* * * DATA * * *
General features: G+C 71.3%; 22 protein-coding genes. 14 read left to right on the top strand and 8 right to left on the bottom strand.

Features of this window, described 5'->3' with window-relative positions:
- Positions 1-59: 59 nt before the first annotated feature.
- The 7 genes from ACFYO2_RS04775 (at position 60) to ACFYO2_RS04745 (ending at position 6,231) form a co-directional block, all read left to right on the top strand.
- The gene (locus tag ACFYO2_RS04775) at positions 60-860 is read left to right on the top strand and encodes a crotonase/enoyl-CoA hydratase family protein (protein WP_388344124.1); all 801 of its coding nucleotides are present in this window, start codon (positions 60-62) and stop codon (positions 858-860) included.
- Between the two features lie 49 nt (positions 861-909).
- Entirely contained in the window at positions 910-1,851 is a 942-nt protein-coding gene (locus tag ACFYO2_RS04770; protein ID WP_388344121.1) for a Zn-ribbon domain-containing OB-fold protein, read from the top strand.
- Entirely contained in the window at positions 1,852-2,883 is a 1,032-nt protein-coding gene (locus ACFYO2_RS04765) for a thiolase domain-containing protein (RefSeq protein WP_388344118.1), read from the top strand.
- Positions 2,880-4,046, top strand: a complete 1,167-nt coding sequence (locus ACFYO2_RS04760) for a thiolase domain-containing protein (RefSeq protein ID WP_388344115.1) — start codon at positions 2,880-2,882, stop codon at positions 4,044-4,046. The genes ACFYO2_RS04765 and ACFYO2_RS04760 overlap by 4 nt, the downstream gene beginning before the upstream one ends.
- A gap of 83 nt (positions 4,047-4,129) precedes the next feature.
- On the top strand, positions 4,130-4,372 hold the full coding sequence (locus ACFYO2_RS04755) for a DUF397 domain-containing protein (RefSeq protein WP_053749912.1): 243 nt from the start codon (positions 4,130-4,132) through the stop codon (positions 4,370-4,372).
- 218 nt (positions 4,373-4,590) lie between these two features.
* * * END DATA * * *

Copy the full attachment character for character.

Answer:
General features: G+C 71.3%; 22 protein-coding genes. 14 read left to right on the top strand and 8 right to left on the bottom strand.

Features of this window, described 5'->3' with window-relative positions:
- Positions 1-59: 59 nt before the first annotated feature.
- The 7 genes from ACFYO2_RS04775 (at position 60) to ACFYO2_RS04745 (ending at position 6,231) form a co-directional block, all read left to right on the top strand.
- The gene (locus tag ACFYO2_RS04775) at positions 60-860 is read left to right on the top strand and encodes a crotonase/enoyl-CoA hydratase family protein (protein WP_388344124.1); all 801 of its coding nucleotides are present in this window, start codon (positions 60-62) and stop codon (positions 858-860) included.
- Between the two features lie 49 nt (positions 861-909).
- Entirely contained in the window at positions 910-1,851 is a 942-nt protein-coding gene (locus tag ACFYO2_RS04770; protein ID WP_388344121.1) for a Zn-ribbon domain-containing OB-fold protein, read from the top strand.
- Entirely contained in the window at positions 1,852-2,883 is a 1,032-nt protein-coding gene (locus ACFYO2_RS04765) for a thiolase domain-containing protein (RefSeq protein WP_388344118.1), read from the top strand.
- Positions 2,880-4,046, top strand: a complete 1,167-nt coding sequence (locus ACFYO2_RS04760) for a thiolase domain-containing protein (RefSeq protein ID WP_388344115.1) — start codon at positions 2,880-2,882, stop codon at positions 4,044-4,046. The genes ACFYO2_RS04765 and ACFYO2_RS04760 overlap by 4 nt, the downstream gene beginning before the upstream one ends.
- A gap of 83 nt (positions 4,047-4,129) precedes the next feature.
- On the top strand, positions 4,130-4,372 hold the full coding sequence (locus ACFYO2_RS04755) for a DUF397 domain-containing protein (RefSeq protein WP_053749912.1): 243 nt from the start codon (positions 4,130-4,132) through the stop codon (positions 4,370-4,372).
- 218 nt (positions 4,373-4,590) lie between these two features.